Man Sets Self On Fire To Protest ‘Comfort Women’

An elderly South Korean man has set himself on fire outside the Japanese embassy in Seoul at a rally protesting the use of “comfort women” by occupying Japanese forces during World War II. Bloomberg reports that the man’s motive is unknown and that his injuries are not life threatening. The man, who has not been identified other than his surname Choi, set himself on fire in front of hundreds of people at the rally. Fellow protesters used blankets and protest placards to put out the fire.

The incident comes ahead of Japanese Prime Minister Shinzo Abe making a statement at the 70th anniversary of Japan’s defeat in the war. The issue of “comfort women” has long been a sore point between the governments of Japan and South Korea, who say that Japan has not done enough to compensate Korea for the practice. Japan, however, takes the position that the matter is settled and that the normalisation of diplomatic relations in 1965, which resulted in $800 million in reparations and loans, signalled the end of the issue, according to Business Insider.

The Japanese had colonial control over Korea from 1910 to 1945. There is a long and horrific catalogue of atrocities put at the door of the Japanese, including the sexual enslavement of thousands of Korean women, known as “comfort women.” Despite the official normalisation of ties, the issue has continually reared its head, blocking ordinary diplomatic traffic between the two countries and causing numerous and frequent protests, at some of which people have been known to set themselves on fire. It is thought that the majority of Korea’s population, despite having clear and accurate memories of Japan’s wartime conduct toward them, are not necessarily as incensed by the issue as Mr Choi. Professor Ho, a teacher of Japanese studies at one of Seoul’s universities, theorises that a hardcore of survivors are becoming more extreme as time passes.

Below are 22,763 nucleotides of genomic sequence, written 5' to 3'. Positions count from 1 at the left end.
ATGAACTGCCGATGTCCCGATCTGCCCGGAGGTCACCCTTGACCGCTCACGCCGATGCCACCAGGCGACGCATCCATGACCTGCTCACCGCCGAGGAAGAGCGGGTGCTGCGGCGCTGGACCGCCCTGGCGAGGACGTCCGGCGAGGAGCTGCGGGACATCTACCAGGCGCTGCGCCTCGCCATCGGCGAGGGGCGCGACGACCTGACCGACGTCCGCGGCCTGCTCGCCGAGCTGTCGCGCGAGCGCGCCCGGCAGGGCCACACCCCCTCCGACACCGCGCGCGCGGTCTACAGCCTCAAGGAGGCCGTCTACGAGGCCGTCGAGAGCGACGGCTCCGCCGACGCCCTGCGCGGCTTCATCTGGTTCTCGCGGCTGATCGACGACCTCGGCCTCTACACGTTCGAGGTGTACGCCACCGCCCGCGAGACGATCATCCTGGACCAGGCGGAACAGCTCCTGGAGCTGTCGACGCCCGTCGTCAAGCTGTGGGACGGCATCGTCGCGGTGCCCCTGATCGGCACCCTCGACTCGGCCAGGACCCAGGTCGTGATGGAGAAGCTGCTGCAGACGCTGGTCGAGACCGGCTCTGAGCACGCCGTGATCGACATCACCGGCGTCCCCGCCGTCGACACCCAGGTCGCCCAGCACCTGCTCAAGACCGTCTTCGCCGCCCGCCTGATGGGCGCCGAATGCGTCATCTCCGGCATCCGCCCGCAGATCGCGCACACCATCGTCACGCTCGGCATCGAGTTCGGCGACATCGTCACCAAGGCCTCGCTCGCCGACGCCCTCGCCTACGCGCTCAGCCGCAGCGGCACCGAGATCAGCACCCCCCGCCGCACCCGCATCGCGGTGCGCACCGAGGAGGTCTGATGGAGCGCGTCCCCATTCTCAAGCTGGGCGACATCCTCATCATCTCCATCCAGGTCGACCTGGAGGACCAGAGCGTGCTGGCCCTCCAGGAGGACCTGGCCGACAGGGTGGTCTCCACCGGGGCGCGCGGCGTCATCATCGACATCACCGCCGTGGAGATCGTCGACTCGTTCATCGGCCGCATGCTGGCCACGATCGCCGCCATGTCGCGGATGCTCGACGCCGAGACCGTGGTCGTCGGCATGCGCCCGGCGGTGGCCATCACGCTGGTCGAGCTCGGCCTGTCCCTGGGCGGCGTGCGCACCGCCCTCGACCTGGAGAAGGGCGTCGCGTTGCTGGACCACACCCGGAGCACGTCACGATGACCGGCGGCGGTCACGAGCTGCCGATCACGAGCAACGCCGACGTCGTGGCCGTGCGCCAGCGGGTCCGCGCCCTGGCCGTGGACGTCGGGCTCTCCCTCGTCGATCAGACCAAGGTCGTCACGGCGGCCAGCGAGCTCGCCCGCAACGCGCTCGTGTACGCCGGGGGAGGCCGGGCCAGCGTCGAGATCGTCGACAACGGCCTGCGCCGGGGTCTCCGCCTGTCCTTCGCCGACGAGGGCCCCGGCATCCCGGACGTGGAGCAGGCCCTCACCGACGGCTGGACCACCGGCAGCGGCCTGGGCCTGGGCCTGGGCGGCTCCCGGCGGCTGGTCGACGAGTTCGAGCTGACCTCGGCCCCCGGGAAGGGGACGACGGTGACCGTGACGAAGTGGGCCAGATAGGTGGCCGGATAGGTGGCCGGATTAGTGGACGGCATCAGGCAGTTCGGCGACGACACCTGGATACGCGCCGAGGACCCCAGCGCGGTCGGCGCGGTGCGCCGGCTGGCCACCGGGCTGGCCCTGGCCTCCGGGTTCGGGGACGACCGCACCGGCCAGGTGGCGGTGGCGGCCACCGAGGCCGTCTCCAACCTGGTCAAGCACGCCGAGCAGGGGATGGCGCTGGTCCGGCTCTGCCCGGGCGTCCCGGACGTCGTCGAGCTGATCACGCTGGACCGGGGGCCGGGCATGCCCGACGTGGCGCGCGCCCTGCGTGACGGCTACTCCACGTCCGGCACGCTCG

“Signs of extremism are on the rise as some victims of Japan’s colonial rule grow older without their demands being resolved,” he said.

Other protesters at the weekly rally, including some former comfort women, recognised Mr Choi as an occasional attendee and an activist for the rights of all kinds of Koreans enslaved during the Japanese occupation and not just sex slaves. One former sex slave, Ms Lee Yong Soo, said that she did not advocate setting oneself on fire as a form of protest.

This is not the first time protesters have set themselves on fire. In 2005, another man set himself on fire outside the Japanese embassy in order to protest against Japan’s claims to the contested Dokdo islets. The practice of lighting oneself on fire has long been a recognised form of protest or suicide in East and South East Asia.

[Image via Sakaori]

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